There was some serious star power on stage at the Jenny and Johnny show Wednesday night, and the boy just might have outdone his more famous girlfriend.---
The State Room was packed due to the presence of the Jenny Lewis half of the new Cali-pop duo, no doubt, but Johnathan Rice proved to be every bit as entertaining as Lewis, if not more so. His energy was infectious, whether singing lead, trading lyrics with Lewis or delivering a surprisingly potent guitar lick. Perhaps Rice made more of an impression because I'd never seen him perform before, other than backing up Lewis on her solo tours. But it typically takes a lot for me to notice anyone else on stage when Lewis is involved, and Rice's performance managed that trick.
Joined by Rilo Kiley's Jason Boesel and Whispertown 2000 guitarist Tod Wisenbaker, Jenny and Johnny delivered the vast majority of their new album, I'm Having Fun Now, and the songs were delivered with surprising cohesion and confidence, given that the band had only played a handful of dates together before landing in Salt Lake City.
They opened with the churning jangle-rock of Rice's "Scissor Runner," the album opener, with Lewis on bass and adding lush harmonies to Rice's lead vocals. The sound was locked in from the get-go, and they segued easily into "Committed," one of the more rocking tracks on I'm Having Fun Now, with Lewis and Rice sharing the lead vocal as Boesel drove the song forward. "New Yorker Cartoon" slowed the pace for some semi-acoustic balladry before the band launched into the raucous, reggae-tinged Lewis tune "My Pet Snakes."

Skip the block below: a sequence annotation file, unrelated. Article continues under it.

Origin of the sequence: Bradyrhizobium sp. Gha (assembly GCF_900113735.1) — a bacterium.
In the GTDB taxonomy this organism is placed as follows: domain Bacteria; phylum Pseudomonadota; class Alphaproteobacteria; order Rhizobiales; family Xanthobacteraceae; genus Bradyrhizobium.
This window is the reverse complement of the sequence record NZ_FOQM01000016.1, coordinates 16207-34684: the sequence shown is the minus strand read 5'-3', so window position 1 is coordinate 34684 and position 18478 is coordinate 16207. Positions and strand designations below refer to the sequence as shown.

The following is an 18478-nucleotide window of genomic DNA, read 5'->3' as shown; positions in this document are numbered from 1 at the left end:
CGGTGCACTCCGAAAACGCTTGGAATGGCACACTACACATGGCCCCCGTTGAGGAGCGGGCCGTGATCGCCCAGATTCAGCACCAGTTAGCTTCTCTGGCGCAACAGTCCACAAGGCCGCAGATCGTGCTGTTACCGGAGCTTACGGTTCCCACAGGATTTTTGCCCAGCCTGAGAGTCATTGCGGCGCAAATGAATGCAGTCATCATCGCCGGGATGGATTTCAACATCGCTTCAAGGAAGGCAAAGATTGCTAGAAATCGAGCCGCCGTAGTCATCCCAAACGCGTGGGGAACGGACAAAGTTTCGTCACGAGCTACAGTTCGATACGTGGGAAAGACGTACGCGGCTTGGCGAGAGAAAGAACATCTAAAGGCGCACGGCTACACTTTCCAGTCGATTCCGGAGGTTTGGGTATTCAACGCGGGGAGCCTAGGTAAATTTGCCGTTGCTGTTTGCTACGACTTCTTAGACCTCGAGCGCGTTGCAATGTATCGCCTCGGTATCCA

Lewis, Rice and Wisenbaker constantly traded guitars and all took turns on bass; Lewis even joined Boesel in a mini-drum session on "Slavedriver," a song full of loping grooves and dreamy synthesizers. When a sample misfired at the song's outset, Lewis cracked, "This is just like American Idol. It's ALL done to backing tracks."
Thankfully, that's not the case, and the Jenny and Johnny experience is an organic one, a pop show with just enough muscle to sate the rock kids. Rice's "Switchblade" ballad was a highlight, as was the duet on "Animal" that opened the encore. Lewis' "Big Wave," a centerpiece of the album, was a bit clunky Wednesday night, but that was long forgotten by the time the band tackled "The Next Messiah" from Lewis' Acid Tongue album, as well as the Emmylou Harris/Gram Parsons version of the chestnut "Love Hurts" to close down the show.
Even Rice and Lewis don't know what the future holds for this collaboration. Both have solo careers, and she still has Rilo Kiley on ice. But this much is clear after seeing Jenny and Johnny play together; Lewis seems to be having a blast in this band, and Rice is one to watch no matter what he does next.
(Photo by Ali Knutson)